Yoel, I want to give you only one piece of advice. This advice is based on the unique combination of your name and your parasha. Yoel Binyamin, reader of Parashat Korach; which you read so beautifully yesterday.
Who was the Yoel of Tanach? Yoel was an unusual Navi, with a small book, only four chapters long, nestled in the middle of Trei Asar. His full name was Yoel ben Petuel and I believe I’ve found a connection between this full name and your parasha.
There is only one significant midrash about this little-known Navi. I will read it and you might understand why he was a little different.
Yoel the Navi recounts a terrible famine that afflicts the land of Israel. A plague of locust covers the land and destroys all food. Eventually the people repent and are blessed with food again. The Gemara in Taanit, Daf Heh amud Alef tells that midrash about Yoel.
Now remember, it was a time of a horrible famine. People were dying from hunger. They would rather eat the few measly grains they might find than put it in the ground in the hopes of living to see a harvest.
The Gemara says as follows:
That year, Adar passed and no rain had fallen. The first rainfall came on the first of Nissan, and the Navi said to the Israelites, “Go forth and sow.”
They asked: “Should one who has a measure of wheat eat it and live, or sow it and die of hunger?”
He answered: “Go!”
A miracle was made for them. The grain hidden in the walls by mice and in the antholes was revealed to them. They went out and sowed on the second, third and fourth of Nissan. The second rainfall came on the fifth of Nissan, and they brought the Omer on the sixteenth of Nissan. Grain had grown for them in eleven days.
In short, an unusual prophet with a rare and unusual miracle. Yoel was not a prophet that went with the crowd.
Binyamin. Your second name. Binyamin is a much better known personality. He was also somewhat unusual amongst the sons of Yakov. The only one born in Israel. The only one not part of the sale of Yosef. The only one who could bring peace to the family by reuniting the brothers. The one who merited having the Mishkan and the Beit Hamikdash in his territory.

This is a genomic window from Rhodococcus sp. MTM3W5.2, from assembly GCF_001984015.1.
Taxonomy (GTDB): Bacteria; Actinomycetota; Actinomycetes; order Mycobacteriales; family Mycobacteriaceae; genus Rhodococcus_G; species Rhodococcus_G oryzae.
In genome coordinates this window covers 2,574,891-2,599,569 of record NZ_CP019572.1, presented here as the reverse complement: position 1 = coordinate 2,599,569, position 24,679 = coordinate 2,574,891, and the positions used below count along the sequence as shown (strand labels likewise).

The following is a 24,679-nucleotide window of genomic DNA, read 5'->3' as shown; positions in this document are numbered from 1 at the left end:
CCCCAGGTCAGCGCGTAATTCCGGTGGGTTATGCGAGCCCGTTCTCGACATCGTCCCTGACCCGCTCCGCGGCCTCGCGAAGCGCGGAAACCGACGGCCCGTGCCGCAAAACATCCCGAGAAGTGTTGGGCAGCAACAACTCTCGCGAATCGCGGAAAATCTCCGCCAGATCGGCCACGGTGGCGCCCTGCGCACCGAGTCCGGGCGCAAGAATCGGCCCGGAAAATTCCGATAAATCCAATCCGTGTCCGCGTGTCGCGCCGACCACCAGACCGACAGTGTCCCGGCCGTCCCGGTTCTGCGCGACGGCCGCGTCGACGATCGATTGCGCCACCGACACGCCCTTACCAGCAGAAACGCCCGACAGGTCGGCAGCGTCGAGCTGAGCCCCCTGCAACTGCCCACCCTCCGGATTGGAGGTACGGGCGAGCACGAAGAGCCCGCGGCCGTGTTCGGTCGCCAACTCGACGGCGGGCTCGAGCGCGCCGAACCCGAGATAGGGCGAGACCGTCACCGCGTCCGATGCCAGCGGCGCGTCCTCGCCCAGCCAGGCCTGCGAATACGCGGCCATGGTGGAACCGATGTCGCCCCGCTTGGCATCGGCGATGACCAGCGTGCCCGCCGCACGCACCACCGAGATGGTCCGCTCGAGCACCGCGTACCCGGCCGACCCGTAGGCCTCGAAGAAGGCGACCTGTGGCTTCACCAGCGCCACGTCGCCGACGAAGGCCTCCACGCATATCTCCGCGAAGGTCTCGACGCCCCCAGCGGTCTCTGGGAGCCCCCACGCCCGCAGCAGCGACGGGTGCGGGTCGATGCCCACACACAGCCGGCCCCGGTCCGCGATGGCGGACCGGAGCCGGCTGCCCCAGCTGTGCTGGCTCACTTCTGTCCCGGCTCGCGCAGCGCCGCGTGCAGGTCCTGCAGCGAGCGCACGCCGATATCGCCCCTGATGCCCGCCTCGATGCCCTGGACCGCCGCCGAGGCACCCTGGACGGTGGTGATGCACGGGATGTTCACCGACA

Now what is the connection of Yoel ben Petuel, the Navi, to parshat Korach, our Yoel’s parasha?
The midrash in parashat Korach tells us about one more personality who didn’t go with the crowd: Onn ben Pelet.
Onn is mentioned in the very first pasuk of the parasha as an ally of Korach, Datan and Aviram, but is never mentioned again.
The Gemara in Sanhedrin Kuf Tet amud Bet quotes the famous midrash that Onn, thanks in large measure to his sharp and even courageous wife, separates from the crowd he was in and is thereby spared.
Onn ben Pelet and Yoel ben Petuel share the same exact letters, except for one – a yud. If you add a yud to Onn ben Pelet the survivor in the midbar, you get Yoel ben Petuel the navi and savior in Israel.
Just like in the parasha before, parashat Shelach, Moshe adds a yud to turn Hoshea into Yehoshua, thereby affording Yehoshua protection against the catastrophe of the Meraglim and ultimately preparing him for the leadership of Israel and the conquering of the land. So too, the character of Onn, who in a moment of clarity stepped away from a dangerous crowd and thereby avoided falling to the abyss, is transformed from merely a lucky guy with a smart wife to Yoel, a navi, a man who communes with God and brings His word to others.
Onn of the Midbar is transformed into Yoel of Israel who leads his people back to God, by going against the crowd. Furthermore, I think that Yoel can only come from Onn a man who turned his back on Korach, Datan and Aviram, though he had been previously enmeshed in all their plans.
Yoel ben Petuel comes from the crowd, knows the crowd, turns from the crowd, rejects the crowd and eventually, ironically, leads the crowd back to God and to physical and spiritual salvation.
So Yoel, the advice for you from all of this is, marry a smart woman.
But until then, don’t be afraid to choose your own path – that way lies greatness.